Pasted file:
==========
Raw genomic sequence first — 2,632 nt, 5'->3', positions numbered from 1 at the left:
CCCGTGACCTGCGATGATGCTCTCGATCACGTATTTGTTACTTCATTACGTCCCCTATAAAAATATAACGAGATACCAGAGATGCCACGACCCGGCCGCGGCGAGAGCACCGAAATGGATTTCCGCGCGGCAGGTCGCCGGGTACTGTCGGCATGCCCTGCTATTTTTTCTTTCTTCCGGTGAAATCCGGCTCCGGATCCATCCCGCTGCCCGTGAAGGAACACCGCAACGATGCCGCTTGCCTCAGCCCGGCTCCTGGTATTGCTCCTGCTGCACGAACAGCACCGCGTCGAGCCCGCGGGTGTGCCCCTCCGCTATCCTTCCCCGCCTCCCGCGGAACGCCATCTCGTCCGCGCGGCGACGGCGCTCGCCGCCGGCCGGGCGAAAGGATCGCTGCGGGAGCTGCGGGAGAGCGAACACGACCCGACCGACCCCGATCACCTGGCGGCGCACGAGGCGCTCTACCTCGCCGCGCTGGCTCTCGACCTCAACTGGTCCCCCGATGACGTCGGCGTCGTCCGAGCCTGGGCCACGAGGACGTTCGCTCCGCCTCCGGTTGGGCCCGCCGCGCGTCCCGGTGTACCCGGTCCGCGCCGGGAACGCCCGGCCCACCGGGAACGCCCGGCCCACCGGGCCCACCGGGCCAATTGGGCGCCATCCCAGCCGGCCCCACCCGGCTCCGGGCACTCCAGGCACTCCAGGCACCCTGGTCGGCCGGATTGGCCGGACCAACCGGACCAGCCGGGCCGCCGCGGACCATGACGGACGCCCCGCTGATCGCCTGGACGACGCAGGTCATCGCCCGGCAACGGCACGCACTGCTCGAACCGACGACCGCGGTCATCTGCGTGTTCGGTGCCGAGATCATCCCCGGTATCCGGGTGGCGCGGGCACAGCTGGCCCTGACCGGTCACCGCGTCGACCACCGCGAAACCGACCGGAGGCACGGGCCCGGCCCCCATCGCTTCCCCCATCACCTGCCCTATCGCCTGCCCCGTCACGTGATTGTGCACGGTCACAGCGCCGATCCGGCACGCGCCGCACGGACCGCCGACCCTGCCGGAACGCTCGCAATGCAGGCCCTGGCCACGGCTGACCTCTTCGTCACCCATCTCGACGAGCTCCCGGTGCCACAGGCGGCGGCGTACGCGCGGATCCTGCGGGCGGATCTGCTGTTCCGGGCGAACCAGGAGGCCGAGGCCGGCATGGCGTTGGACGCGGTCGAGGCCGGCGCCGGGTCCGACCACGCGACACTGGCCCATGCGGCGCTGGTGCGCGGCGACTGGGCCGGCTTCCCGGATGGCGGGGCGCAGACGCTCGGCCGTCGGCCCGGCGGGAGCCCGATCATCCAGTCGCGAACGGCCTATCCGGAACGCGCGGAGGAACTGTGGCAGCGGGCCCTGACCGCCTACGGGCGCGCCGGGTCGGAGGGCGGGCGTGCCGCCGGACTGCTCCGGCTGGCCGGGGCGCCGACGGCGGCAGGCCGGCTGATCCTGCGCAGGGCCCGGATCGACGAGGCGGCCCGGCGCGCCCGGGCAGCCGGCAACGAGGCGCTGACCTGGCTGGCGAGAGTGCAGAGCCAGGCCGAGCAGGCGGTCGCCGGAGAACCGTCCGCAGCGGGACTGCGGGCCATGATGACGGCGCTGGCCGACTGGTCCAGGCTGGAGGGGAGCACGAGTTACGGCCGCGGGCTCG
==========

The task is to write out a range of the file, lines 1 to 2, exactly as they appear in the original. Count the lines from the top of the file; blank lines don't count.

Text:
Raw genomic sequence first — 2,632 nt, 5'->3', positions numbered from 1 at the left:
CCCGTGACCTGCGATGATGCTCTCGATCACGTATTTGTTACTTCATTACGTCCCCTATAAAAATATAACGAGATACCAGAGATGCCACGACCCGGCCGCGGCGAGAGCACCGAAATGGATTTCCGCGCGGCAGGTCGCCGGGTACTGTCGGCATGCCCTGCTATTTTTTCTTTCTTCCGGTGAAATCCGGCTCCGGATCCATCCCGCTGCCCGTGAAGGAACACCGCAACGATGCCGCTTGCCTCAGCCCGGCTCCTGGTATTGCTCCTGCTGCACGAACAGCACCGCGTCGAGCCCGCGGGTGTGCCCCTCCGCTATCCTTCCCCGCCTCCCGCGGAACGCCATCTCGTCCGCGCGGCGACGGCGCTCGCCGCCGGCCGGGCGAAAGGATCGCTGCGGGAGCTGCGGGAGAGCGAACACGACCCGACCGACCCCGATCACCTGGCGGCGCACGAGGCGCTCTACCTCGCCGCGCTGGCTCTCGACCTCAACTGGTCCCCCGATGACGTCGGCGTCGTCCGAGCCTGGGCCACGAGGACGTTCGCTCCGCCTCCGGTTGGGCCCGCCGCGCGTCCCGGTGTACCCGGTCCGCGCCGGGAACGCCCGGCCCACCGGGAACGCCCGGCCCACCGGGCCCACCGGGCCAATTGGGCGCCATCCCAGCCGGCCCCACCCGGCTCCGGGCACTCCAGGCACTCCAGGCACCCTGGTCGGCCGGATTGGCCGGACCAACCGGACCAGCCGGGCCGCCGCGGACCATGACGGACGCCCCGCTGATCGCCTGGACGACGCAGGTCATCGCCCGGCAACGGCACGCACTGCTCGAACCGACGACCGCGGTCATCTGCGTGTTCGGTGCCGAGATCATCCCCGGTATCCGGGTGGCGCGGGCACAGCTGGCCCTGACCGGTCACCGCGTCGACCACCGCGAAACCGACCGGAGGCACGGGCCCGGCCCCCATCGCTTCCCCCATCACCTGCCCTATCGCCTGCCCCGTCACGTGATTGTGCACGGTCACAGCGCCGATCCGGCACGCGCCGCACGGACCGCCGACCCTGCCGGAACGCTCGCAATGCAGGCCCTGGCCACGGCTGACCTCTTCGTCACCCATCTCGACGAGCTCCCGGTGCCACAGGCGGCGGCGTACGCGCGGATCCTGCGGGCGGATCTGCTGTTCCGGGCGAACCAGGAGGCCGAGGCCGGCATGGCGTTGGACGCGGTCGAGGCCGGCGCCGGGTCCGACCACGCGACACTGGCCCATGCGGCGCTGGTGCGCGGCGACTGGGCCGGCTTCCCGGATGGCGGGGCGCAGACGCTCGGCCGTCGGCCCGGCGGGAGCCCGATCATCCAGTCGCGAACGGCCTATCCGGAACGCGCGGAGGAACTGTGGCAGCGGGCCCTGACCGCCTACGGGCGCGCCGGGTCGGAGGGCGGGCGTGCCGCCGGACTGCTCCGGCTGGCCGGGGCGCCGACGGCGGCAGGCCGGCTGATCCTGCGCAGGGCCCGGATCGACGAGGCGGCCCGGCGCGCCCGGGCAGCCGGCAACGAGGCGCTGACCTGGCTGGCGAGAGTGCAGAGCCAGGCCGAGCAGGCGGTCGCCGGAGAACCGTCCGCAGCGGGACTGCGGGCCATGATGACGGCGCTGGCCGACTGGTCCAGGCTGGAGGGGAGCACGAGTTACGGCCGCGGGCTCG